Since Measure A began making its way to the ballot, the debate over it focused on priorities: Does it invest in transit enough to get people out of their cars? Does it give enough to North County?
Now, though, there are big questions about whether the measure will even generate the $18 billion its promised in the first place.
On Monday we revealed the dramatic revenue shortfall facing SANDAG’s last transportation tax – a shortfall that Measure A money could be used to backfill. Now we’re focusing on the underlying issues facing the agency’s optimistic forecast of how much money a new sales tax could bring in. Basically, SANDAG officials are counting on San Diegans to spend a lot more than they’ve ever spent on items that carry a sales tax in order for the $18 billion to materialize.
Meanwhile, reporter Maya Srikrishnan takes a closer look at all the different things Measure A aims to do for regional transportation and infrastructure investment. One way to look at it is as a blueprint of the things that might be at stake if in fact the tax doesn’t generate $18 billion.
Srikrishnan’s story also takes a deep dive into how the measure compares with similar transportation measures around the state and to SANDAG’s last tax increase, and maps out where the early projects in the plan – the ones most likely to be built – would be located.
Andrew Bowen at KPBS also examined a few claims about the measure being made on campaign mail pieces, like the promise that it will provide $4.3 billion to repair roads (“somewhat misleading,” Bowen writes).
Border Report: Barrio Logan Rallies for Crash Victims
A week after a truck driven by a suspected drunk driver careened off the Coronado Bridge and into Chicano Park, killing four people and injuring several others, the owner of the Mesheeka art gallery and clothing shop on Logan Avenue hosted a fundraiser to help cover funeral expenses for the victims’ families.
The crash has also led multiple community members to call on public agencies to make the needed safety enhancements to the bridge that would ensure a fatal crash like this never happens again, as Brooke Binkowski covers in this week’s edition of the Border Report.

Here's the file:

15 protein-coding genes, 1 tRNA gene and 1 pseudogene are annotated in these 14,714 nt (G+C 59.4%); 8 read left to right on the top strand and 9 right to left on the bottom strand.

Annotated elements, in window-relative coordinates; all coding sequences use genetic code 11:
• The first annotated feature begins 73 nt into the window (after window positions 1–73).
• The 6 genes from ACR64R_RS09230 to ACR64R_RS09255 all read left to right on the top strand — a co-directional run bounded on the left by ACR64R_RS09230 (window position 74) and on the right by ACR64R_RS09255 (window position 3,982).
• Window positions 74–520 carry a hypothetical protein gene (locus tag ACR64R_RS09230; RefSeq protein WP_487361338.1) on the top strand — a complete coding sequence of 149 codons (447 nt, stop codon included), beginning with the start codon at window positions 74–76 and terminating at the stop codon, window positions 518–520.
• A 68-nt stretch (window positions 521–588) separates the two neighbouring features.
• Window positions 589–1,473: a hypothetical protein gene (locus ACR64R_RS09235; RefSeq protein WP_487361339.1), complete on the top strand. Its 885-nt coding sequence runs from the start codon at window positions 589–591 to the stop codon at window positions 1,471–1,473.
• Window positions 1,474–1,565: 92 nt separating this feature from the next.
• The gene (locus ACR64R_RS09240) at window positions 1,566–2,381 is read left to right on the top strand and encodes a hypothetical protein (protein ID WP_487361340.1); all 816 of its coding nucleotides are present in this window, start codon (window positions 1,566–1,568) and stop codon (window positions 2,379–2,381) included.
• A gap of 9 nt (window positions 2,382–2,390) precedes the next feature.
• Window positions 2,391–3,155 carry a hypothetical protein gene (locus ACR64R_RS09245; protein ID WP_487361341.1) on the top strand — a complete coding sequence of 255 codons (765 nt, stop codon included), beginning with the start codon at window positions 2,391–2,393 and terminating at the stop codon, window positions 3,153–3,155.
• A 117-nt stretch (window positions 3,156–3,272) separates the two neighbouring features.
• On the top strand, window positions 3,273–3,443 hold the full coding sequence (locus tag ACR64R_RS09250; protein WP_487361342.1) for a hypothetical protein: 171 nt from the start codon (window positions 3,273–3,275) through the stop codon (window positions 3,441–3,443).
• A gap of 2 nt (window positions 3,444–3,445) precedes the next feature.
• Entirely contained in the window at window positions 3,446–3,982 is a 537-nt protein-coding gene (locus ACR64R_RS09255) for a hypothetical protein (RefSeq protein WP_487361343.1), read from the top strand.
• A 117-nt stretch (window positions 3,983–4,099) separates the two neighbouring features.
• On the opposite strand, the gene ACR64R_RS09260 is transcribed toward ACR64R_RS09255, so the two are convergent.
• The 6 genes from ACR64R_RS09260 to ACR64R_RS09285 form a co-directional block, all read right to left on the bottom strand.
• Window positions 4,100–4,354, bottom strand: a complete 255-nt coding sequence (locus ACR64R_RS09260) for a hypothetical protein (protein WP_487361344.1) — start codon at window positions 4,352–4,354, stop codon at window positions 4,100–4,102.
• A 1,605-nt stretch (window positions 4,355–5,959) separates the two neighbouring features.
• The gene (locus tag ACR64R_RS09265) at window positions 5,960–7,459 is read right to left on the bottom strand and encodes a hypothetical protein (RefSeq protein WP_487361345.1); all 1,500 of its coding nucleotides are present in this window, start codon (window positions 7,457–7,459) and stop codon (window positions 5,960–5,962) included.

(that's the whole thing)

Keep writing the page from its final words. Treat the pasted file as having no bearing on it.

In other border news this week, Binkowski rounds up coverage of the relatively unpopular promise by Republican presidential candidate Donald Trump to build a border wall, what a writer for Fusion learned by spending a week at the wall that already exists and the L.A. Times’ story on the new leader of the Border Patrol.
Sandra Dibble at the Union-Tribune reported Monday that a drug tunnel between San Diego and Tijuana discovered last week was allegedly equipped with rails to more efficiently smuggle marijuana.
Opinion: San Diego’s Affordable Housing Ballot Measure Is an Easy Call
There’s a lot of complicated and controversial stuff on the ballot this year, but the head of the San Diego Housing Federation argues Measure M is a no-brainer.
The measure would make it possible to build thousands more homes reserved for people earning below the area median income. Since it doesn’t raise taxes, make any changes to city development restrictions or alter existing affordable housing laws in the city, Stephen Russell says it’s hard to think of a good reason to vote against it.
“While Measure M doesn’t absolutely guarantee that all of those affordable homes will be built, it allows our city to pursue any available funds and to support the construction of the affordable homes that are so badly needed in our communities,” Russell writes.
El Cajon Still Mourning Shooting Victim
It’s been nearly a month since an El Cajon police officer shot and killed Alfred Olango while he was unarmed, but his death is still reverberating in the community.
The community continues to gather regularly in the shopping center parking lot where he was killed, as Claire Trageser reports for KPBS, weeks after the protests and marches following his death have ended.
“It’s brought a lot of us closer and we have a community now and a new family to where we know we have each other’s backs,” said Wilnisha Sutton, a community organizer from San Diego.
In Other News
• KPBS takes a closer look at Prop. 52, which would extend a special fee charged to hospitals that the state uses to secure additional federal funding.
• San Diego State University hired a new athletic director. (City News Service)
• The City Council closed a loophole Monday that let a developer build a Point Loma home above the much-loved coastal height limit. (San Diego Union-Tribune)
• The United Kingdom opened a trade office in San Diego to give the country better access to the city’s life sciences sector. (San Diego Union-Tribune)
• President Obama played a round of golf at Torrey Pines Monday morning, then went to a fundraiser at a La Jolla home and argued “by almost every measure, we can say and prove that America is better off than when I got started.” (City News Service)